On the 8th November 2014, the alliance attended a ‘Summat New’ event run by Leeds Tidal ‘Leeds for Change‘. This was the arrangement of a massive repertoire of workshops which included something for everyone! Nevertheless, since our friends from Palestine were intending to visit Leeds later that month it made sense to learn more about the occupation and what people can do to help. Hence, the first workshop we attended was called: ‘In solidarity with Palestine, The Boycott, Disinvestment and Sanctions Movement (BDS), Leeds BDS and War on Want‘. The hour flew by, Nadia from ‘War on Want’ opened the session explaining the history of war on want until present, finishing with an all important quote:
“Never doubt that a small group of thoughtful, committed citizens can change the world. Indeed, it is the only thing that ever has“
Nadia then handed the show over to Michael from London BDS who had plenty of fire power and gave some examples of how their work is impacting on the Israeli regime, including one campaign that caused ‘Veolia’ (Israeli bin collecting company) to loose a billion pound council contract in the South of England.
Following the War on Want workshop we were approached by a guy who asked ‘are you staying for the city of sanctuary workshop? This was entitled: “Making Leeds welcoming and changing political discourse about asylum seeker refugees.” This workshop was run by a magical character called John Ojukwu Chijioke who has a real passion for life. John begun by sharing the idea of breaking ‘Kola’ which is a cultural expression in his home town that means to make a gesture of kindness, especially to the unacquainted.
This might be something as simple as offering a ‘loveli’ cuppa tea. Braking Kola, and ‘making feel welcome’ is central to John’s cultural experience and he was really happy to share this and encourage others to help make Leeds more welcoming to all. It seems there is a positive psychic energy associated with making a stranger feel welcome.
Likewise, the City of Sanctuary is all about creating a safer atmosphere in every city, especially to those fleeing persecution, seeking asylum and so forth. They are doing lots a great work and appear to have branches all over the UK, do check them out and support where ever possible.
Then towards the end of the session, the same man who had asked whether we were staying gathered everyone in a circle holding hands while he recited the following poem ‘Black, White, Brown, Mixed… So What!‘, every time he said ‘Black, White, Brown, Mixed… the group was asked to shout ‘So What!‘ The people loved it. It turned out that this guy was a Poet by the name of Dumi Senda! Well it was impossible for us to ignore this talent who in turn presented us with a brand new copy of ‘When the Soul Awakens’, a wonderful book of 25 awakening poems.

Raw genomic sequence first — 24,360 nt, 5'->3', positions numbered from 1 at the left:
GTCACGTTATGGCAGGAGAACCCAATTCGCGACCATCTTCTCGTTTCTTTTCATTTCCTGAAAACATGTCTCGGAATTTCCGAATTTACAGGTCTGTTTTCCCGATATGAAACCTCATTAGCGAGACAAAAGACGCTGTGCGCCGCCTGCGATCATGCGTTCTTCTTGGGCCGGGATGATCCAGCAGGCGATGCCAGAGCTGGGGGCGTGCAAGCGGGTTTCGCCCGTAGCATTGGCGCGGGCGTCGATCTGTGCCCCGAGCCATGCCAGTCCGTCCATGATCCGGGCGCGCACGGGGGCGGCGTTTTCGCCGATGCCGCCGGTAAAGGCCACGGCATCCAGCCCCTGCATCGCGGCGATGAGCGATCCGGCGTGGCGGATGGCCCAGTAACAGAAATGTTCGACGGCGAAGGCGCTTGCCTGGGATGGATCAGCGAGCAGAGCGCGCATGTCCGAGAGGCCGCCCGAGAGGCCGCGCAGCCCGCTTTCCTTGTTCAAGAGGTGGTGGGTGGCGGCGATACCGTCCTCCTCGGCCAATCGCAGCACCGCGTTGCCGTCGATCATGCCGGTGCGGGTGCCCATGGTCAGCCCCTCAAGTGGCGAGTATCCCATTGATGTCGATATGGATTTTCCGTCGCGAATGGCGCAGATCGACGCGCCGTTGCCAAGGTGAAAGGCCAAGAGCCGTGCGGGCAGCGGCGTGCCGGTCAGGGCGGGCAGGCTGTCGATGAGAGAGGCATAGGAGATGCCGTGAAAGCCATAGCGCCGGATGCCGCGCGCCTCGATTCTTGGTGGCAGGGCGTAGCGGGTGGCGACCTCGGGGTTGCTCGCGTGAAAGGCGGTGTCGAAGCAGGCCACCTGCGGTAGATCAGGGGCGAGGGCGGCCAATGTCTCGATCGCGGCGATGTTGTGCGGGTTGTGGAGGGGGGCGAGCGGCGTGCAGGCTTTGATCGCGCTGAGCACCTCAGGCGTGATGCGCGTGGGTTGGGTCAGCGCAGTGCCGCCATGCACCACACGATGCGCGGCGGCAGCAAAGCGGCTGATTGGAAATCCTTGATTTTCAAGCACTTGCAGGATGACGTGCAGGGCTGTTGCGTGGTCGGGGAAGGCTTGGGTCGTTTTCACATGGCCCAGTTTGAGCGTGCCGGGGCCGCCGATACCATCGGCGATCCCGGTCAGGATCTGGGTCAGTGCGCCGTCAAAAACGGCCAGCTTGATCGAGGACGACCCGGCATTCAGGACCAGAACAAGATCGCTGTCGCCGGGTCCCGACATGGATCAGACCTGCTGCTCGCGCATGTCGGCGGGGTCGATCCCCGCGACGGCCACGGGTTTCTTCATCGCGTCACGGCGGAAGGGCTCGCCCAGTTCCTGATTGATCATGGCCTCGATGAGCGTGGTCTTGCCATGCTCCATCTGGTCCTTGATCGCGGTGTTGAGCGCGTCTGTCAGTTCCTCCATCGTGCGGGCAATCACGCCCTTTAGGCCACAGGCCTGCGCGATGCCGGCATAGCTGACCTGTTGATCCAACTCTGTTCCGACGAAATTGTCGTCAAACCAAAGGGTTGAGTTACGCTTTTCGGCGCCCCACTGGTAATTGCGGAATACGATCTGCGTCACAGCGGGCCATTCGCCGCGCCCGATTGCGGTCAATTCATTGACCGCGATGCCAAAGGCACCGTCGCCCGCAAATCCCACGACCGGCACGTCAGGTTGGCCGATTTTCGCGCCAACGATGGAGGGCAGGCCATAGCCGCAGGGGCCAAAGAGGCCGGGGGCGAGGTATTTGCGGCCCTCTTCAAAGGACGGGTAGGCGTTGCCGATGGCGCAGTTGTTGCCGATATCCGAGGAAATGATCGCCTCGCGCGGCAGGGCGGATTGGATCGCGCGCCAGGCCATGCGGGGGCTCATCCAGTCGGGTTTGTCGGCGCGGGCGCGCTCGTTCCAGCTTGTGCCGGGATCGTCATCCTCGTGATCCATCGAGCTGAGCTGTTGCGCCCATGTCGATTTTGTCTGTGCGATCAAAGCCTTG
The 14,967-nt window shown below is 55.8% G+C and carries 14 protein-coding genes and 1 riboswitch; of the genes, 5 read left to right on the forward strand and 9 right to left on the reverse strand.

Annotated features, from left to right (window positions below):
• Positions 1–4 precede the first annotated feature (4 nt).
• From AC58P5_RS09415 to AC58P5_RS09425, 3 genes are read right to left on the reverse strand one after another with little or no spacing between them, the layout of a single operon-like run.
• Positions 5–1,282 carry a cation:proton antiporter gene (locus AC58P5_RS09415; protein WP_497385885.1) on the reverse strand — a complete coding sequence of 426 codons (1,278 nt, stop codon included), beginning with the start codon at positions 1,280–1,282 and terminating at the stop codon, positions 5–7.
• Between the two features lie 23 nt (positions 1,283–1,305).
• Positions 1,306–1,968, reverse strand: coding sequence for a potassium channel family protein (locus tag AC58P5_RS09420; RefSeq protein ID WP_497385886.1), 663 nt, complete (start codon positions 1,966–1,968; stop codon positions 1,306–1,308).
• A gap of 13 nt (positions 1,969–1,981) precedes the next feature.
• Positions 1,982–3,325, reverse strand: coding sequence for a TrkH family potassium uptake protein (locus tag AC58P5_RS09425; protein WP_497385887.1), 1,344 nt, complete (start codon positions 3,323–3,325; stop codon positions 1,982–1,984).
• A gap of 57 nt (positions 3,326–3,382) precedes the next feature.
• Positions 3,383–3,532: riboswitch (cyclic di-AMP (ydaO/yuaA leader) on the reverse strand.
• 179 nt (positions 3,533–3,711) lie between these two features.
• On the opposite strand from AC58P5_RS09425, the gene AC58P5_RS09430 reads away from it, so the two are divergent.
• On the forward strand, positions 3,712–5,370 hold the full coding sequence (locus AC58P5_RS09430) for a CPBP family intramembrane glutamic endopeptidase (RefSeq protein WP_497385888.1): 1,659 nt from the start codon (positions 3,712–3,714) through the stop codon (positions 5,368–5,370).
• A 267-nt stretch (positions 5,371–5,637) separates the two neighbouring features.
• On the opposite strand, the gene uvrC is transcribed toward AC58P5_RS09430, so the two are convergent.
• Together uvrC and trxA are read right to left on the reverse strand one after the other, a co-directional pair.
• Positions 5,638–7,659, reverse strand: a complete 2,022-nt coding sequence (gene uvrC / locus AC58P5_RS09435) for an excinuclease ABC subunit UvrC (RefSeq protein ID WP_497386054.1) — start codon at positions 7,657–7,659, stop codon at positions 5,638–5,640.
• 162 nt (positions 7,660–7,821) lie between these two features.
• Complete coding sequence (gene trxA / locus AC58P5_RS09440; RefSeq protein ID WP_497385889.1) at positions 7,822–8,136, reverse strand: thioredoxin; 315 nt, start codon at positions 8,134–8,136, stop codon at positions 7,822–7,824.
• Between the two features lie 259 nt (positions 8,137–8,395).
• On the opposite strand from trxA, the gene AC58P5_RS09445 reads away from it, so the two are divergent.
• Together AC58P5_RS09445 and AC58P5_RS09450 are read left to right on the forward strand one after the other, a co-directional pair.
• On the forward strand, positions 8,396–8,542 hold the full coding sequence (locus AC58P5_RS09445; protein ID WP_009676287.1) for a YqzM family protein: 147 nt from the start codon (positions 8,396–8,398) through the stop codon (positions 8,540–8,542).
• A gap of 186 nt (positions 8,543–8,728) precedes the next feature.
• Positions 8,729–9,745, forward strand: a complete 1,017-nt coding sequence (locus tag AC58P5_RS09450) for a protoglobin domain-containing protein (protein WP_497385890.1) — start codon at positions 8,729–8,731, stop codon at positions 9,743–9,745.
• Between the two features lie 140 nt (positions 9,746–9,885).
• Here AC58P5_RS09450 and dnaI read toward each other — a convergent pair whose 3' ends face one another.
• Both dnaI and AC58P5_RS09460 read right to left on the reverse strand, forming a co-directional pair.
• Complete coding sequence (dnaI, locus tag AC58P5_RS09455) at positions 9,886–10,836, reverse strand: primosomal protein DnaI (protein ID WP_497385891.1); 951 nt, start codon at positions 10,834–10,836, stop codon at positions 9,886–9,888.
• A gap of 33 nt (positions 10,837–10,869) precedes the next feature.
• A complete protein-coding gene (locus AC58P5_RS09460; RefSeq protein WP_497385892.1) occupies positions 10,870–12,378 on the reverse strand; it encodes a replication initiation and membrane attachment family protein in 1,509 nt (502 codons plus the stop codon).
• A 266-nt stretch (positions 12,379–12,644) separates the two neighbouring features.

Direct Action Workshop
The following day on the 9th November 2014 London BDS were back on it, giving a direct action workshop at Leeds Uni. The room was filled with budding activists who obviously despise racism, islamaphobia and last but not least despise the destructive abuses of Capitalist Military Force. Direct action is a very important expression for the 21st century necessary for significant social change. Direct action may include a wide variety of creative and strategic actions, usually non-violent but yet controversial and usually geared towards illuminating an injustice, or effecting change, be it for the environment, vulnerable others or what ever so may be the case.
“If there is no struggle, there is no progress. Those who profess to favour freedom, and yet deprecate agitation, are people who want rain without thunder and lightning. They want the ocean without the roar of its many waters. Power concedes nothing without a demand. It never did and it never will.”
~Frederick Douglass (African-American abolitionist)
Food for Thought
Everyone was encouraged to bring a plate of food to share for lunch, many did, there was more chicken on the table than anything else. When it came to light there were vegans in the house, a veggie cried out’ but I love cheese‘. Well who would have thought, that anything contrary to a simple plant based diet itself renders its consumers complicit in the oppression of another ‘underclass’, the non-human animal different only by their appearance? How is it that we find it so difficult to make the connection between animal oppression and the oppression of those for whom we seek justice? And whatever the answer, does that make it okay… are we justified in our complicity? What are the implications of speciesism?
Speciesism is a complex phenomenon, a prejudice that develops during childhood evolving from the accumulation of lies we are fed by the meat, dairy, egg and other animal exploitation industries. All too often this sadly results in a form of ignorance, a detachment from the animals who we enslave and consume, and a disconnection from our most innate human feelings of love and compassion. It tends to affect privileged members of society the most, to the extent animals are killed for fun in various blood sports. Nevertheless, it is a phenomenon that transcends gender, racial, cultural and socio-economic boundaries and manifests itself in multiple ways affecting our attitude untoward non-human animals and our understanding of their realities. Oppression affects all animals and not only human ones and in our complicity in their oppression we contravene the very principles that we seek to uphold. Through the oppression of one lie the oppression of all ‘Injustice anywhere, is a threat to justice everywhere’ ~MLK.
Our friends in Palestine tell us plain, ‘we can still be for animal rights while fighting for human rights‘ ~Ahamd Safi, Ahmad’s message is simple, lets stop harming ourselves, stop harming animals, and stop arming Israel!